As a side note: atleast one of the vacant lots you mentioned had some Reutier Homes signs on it before the COH started using as a staging yard.

  • I take your point. Perhaps you are right that reuse is a more realistic goal and several of thos properties could be reused. Unfortunately some have been apparently vacant for years already. The lot you mention that is now being used as a staging point by CoH was slated for condos/townhomes. I never saw a rendering but was told it would be three or four storey. Nothing on the Reuther website.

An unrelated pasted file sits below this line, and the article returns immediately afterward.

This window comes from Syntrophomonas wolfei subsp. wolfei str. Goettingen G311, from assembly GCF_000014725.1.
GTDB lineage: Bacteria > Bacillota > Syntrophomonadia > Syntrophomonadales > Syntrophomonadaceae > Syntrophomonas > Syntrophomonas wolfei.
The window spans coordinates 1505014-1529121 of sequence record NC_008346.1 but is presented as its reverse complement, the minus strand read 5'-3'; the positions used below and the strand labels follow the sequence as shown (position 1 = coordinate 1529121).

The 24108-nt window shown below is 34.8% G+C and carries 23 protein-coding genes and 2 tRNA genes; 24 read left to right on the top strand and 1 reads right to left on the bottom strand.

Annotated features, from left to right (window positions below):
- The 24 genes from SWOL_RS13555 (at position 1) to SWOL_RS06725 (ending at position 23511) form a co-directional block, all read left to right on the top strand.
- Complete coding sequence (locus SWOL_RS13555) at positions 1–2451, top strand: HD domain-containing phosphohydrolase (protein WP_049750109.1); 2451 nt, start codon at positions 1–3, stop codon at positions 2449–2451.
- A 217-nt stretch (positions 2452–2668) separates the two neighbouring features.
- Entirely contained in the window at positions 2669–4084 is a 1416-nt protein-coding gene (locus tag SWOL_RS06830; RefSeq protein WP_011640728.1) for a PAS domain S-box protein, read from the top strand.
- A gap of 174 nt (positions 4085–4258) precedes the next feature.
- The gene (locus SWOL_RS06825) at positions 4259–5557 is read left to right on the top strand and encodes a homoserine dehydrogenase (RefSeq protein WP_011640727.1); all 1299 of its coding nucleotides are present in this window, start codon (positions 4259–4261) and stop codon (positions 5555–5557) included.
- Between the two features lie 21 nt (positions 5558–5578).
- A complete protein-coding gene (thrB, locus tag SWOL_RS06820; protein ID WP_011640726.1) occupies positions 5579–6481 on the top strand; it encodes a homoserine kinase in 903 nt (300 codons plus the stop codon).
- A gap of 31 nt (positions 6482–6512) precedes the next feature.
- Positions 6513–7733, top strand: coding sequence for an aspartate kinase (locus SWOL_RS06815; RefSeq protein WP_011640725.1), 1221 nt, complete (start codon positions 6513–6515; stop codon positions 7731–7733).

• I also heard that a Thai restaurant was going into one space of the Yale/11th renovation. It seems to have been an awful long time since I heard that rumor though.

  • Once the economy picks back up I think the retail space will also. Until then, I agree it is not a good idea to build any retail space. It’s not just the Heights. There are blank holes in lots of retail sites all across Houston.

  • From the HAIF thread, it sounded like the lot west of Jimmie’s, plus several lots on the north side of White Oak (starting with the Lucky food store lot and running east to the lot to the east of where Camphouse BBQ was located) had been bought up by a single purchaser – who was planning a major development of some sort on the north side and a parking garage on the south side.
    I’m sure the economy has had an impact on those plans as well.